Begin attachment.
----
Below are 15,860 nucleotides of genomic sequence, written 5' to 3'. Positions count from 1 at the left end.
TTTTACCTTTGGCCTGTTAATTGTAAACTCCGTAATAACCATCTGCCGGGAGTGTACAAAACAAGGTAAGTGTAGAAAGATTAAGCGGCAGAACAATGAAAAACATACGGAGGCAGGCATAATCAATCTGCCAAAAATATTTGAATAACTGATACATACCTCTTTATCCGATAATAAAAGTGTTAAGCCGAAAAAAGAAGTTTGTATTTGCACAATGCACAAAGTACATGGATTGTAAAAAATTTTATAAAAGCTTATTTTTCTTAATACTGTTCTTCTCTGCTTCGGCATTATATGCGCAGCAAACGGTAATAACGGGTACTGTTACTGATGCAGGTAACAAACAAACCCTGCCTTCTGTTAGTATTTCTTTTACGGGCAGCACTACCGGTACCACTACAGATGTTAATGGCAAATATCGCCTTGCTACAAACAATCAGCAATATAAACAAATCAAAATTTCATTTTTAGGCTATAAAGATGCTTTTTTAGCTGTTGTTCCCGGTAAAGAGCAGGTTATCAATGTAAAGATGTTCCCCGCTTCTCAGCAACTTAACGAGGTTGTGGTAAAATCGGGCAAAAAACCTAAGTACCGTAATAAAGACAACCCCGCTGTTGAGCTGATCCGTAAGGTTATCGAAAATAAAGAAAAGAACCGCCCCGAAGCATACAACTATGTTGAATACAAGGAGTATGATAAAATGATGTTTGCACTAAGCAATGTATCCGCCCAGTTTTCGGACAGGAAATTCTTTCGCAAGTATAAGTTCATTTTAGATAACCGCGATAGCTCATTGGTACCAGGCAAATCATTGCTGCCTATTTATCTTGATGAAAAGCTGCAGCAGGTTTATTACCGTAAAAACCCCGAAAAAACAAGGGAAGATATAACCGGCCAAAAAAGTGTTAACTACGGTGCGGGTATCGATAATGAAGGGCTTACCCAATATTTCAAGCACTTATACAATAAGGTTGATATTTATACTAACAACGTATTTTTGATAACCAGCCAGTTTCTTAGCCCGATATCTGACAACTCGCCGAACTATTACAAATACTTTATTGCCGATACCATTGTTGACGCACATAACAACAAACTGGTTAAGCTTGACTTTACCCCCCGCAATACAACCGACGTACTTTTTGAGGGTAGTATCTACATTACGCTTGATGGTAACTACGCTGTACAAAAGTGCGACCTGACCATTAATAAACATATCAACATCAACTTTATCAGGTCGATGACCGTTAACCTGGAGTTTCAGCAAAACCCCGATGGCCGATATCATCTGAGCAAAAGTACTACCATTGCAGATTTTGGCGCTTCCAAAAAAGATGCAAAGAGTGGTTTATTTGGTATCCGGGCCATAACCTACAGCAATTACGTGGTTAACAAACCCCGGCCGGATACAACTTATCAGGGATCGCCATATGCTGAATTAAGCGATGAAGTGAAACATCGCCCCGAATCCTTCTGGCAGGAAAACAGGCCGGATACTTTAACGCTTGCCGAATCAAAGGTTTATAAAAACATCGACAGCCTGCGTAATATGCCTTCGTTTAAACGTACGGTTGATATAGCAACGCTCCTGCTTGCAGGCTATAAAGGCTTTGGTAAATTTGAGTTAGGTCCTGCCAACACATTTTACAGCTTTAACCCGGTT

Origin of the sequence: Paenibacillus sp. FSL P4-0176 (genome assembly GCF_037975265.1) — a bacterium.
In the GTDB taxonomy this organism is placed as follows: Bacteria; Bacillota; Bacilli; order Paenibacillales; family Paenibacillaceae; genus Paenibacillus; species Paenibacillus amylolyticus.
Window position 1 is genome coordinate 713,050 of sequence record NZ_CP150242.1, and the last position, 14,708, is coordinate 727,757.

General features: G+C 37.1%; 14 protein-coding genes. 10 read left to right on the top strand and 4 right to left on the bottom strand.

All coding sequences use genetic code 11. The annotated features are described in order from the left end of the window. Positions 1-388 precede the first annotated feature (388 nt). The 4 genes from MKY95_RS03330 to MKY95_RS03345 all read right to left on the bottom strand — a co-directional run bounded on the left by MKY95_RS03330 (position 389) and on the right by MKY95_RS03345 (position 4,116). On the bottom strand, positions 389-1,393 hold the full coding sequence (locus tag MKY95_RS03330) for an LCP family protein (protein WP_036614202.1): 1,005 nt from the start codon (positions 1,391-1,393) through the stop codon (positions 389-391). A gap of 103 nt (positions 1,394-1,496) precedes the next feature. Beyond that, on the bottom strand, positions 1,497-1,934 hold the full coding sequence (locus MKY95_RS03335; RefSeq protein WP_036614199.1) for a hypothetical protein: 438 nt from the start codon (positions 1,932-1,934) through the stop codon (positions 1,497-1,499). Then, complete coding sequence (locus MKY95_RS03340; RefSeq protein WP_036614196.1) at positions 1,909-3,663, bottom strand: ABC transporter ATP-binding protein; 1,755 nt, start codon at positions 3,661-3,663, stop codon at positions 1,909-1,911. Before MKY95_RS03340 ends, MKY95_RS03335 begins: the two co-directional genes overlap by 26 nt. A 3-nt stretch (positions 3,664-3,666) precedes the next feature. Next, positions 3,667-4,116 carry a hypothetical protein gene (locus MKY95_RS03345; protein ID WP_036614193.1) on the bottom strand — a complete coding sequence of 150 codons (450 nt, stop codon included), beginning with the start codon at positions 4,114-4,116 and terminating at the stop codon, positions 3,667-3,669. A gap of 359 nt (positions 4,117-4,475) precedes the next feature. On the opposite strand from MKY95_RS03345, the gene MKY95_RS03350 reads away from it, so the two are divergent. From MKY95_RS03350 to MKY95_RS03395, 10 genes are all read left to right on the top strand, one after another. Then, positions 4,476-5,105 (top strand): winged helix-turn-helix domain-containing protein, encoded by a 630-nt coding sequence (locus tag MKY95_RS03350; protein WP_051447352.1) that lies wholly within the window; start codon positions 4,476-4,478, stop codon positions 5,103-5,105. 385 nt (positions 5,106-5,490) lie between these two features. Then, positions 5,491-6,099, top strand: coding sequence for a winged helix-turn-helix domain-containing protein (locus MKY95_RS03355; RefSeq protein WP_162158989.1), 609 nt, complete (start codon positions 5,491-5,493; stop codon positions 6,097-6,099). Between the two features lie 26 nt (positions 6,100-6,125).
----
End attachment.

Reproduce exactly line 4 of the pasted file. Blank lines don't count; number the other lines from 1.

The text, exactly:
In the GTDB taxonomy this organism is placed as follows: Bacteria; Bacillota; Bacilli; order Paenibacillales; family Paenibacillaceae; genus Paenibacillus; species Paenibacillus amylolyticus.